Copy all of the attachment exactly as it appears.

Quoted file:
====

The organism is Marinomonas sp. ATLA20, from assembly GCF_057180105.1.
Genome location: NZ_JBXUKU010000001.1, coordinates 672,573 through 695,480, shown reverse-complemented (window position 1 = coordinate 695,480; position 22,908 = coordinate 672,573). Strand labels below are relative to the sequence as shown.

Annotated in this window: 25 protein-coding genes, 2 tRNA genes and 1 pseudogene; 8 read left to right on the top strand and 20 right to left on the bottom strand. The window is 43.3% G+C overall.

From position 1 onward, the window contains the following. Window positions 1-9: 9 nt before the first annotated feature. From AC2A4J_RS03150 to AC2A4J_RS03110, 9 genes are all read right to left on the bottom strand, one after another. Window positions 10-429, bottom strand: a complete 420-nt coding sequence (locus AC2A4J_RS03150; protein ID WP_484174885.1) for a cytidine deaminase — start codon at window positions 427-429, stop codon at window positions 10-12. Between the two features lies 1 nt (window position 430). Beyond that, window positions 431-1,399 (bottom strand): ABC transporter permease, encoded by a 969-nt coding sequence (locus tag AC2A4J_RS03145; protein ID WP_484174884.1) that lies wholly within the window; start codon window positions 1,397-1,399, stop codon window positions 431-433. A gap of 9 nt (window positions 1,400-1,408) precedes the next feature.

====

The organism is Marinomonas sp. ATLA20, from assembly GCF_057180105.1.
Genome location: NZ_JBXUKU010000001.1, coordinates 672,573 through 695,480, shown reverse-complemented (window position 1 = coordinate 695,480; position 22,908 = coordinate 672,573). Strand labels below are relative to the sequence as shown.

Annotated in this window: 25 protein-coding genes, 2 tRNA genes and 1 pseudogene; 8 read left to right on the top strand and 20 right to left on the bottom strand. The window is 43.3% G+C overall.

From position 1 onward, the window contains the following. Window positions 1-9: 9 nt before the first annotated feature. From AC2A4J_RS03150 to AC2A4J_RS03110, 9 genes are all read right to left on the bottom strand, one after another. Window positions 10-429, bottom strand: a complete 420-nt coding sequence (locus AC2A4J_RS03150; protein ID WP_484174885.1) for a cytidine deaminase — start codon at window positions 427-429, stop codon at window positions 10-12. Between the two features lies 1 nt (window position 430). Beyond that, window positions 431-1,399 (bottom strand): ABC transporter permease, encoded by a 969-nt coding sequence (locus tag AC2A4J_RS03145; protein ID WP_484174884.1) that lies wholly within the window; start codon window positions 1,397-1,399, stop codon window positions 431-433. A gap of 9 nt (window positions 1,400-1,408) precedes the next feature.